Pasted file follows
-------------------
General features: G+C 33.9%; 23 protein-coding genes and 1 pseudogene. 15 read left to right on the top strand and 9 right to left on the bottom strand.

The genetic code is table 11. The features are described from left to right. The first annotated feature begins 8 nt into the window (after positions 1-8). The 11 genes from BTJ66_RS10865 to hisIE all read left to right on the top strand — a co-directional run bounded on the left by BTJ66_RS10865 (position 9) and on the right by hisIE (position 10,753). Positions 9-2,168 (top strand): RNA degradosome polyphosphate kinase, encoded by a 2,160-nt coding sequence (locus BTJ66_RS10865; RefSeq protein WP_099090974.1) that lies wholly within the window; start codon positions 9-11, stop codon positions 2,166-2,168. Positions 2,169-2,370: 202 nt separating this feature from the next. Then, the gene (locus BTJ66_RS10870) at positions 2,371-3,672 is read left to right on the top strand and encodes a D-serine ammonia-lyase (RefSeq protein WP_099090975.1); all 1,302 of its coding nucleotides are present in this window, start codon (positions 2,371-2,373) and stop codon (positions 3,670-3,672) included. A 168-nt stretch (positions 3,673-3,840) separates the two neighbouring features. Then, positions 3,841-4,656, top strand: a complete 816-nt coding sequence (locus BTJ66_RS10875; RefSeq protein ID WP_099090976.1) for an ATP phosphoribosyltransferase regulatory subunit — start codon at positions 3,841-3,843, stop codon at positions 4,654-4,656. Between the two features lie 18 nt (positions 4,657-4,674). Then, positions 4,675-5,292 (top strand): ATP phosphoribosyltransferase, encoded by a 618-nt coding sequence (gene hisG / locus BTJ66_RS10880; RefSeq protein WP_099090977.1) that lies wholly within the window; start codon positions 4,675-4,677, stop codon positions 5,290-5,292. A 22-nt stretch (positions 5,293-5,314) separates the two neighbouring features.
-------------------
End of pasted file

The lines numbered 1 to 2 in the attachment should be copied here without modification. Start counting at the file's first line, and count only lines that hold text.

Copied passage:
General features: G+C 33.9%; 23 protein-coding genes and 1 pseudogene. 15 read left to right on the top strand and 9 right to left on the bottom strand.

The genetic code is table 11. The features are described from left to right. The first annotated feature begins 8 nt into the window (after positions 1-8). The 11 genes from BTJ66_RS10865 to hisIE all read left to right on the top strand — a co-directional run bounded on the left by BTJ66_RS10865 (position 9) and on the right by hisIE (position 10,753). Positions 9-2,168 (top strand): RNA degradosome polyphosphate kinase, encoded by a 2,160-nt coding sequence (locus BTJ66_RS10865; RefSeq protein WP_099090974.1) that lies wholly within the window; start codon positions 9-11, stop codon positions 2,166-2,168. Positions 2,169-2,370: 202 nt separating this feature from the next. Then, the gene (locus BTJ66_RS10870) at positions 2,371-3,672 is read left to right on the top strand and encodes a D-serine ammonia-lyase (RefSeq protein WP_099090975.1); all 1,302 of its coding nucleotides are present in this window, start codon (positions 2,371-2,373) and stop codon (positions 3,670-3,672) included. A 168-nt stretch (positions 3,673-3,840) separates the two neighbouring features. Then, positions 3,841-4,656, top strand: a complete 816-nt coding sequence (locus BTJ66_RS10875; RefSeq protein ID WP_099090976.1) for an ATP phosphoribosyltransferase regulatory subunit — start codon at positions 3,841-3,843, stop codon at positions 4,654-4,656. Between the two features lie 18 nt (positions 4,657-4,674). Then, positions 4,675-5,292 (top strand): ATP phosphoribosyltransferase, encoded by a 618-nt coding sequence (gene hisG / locus BTJ66_RS10880; RefSeq protein WP_099090977.1) that lies wholly within the window; start codon positions 4,675-4,677, stop codon positions 5,290-5,292. A 22-nt stretch (positions 5,293-5,314) separates the two neighbouring features.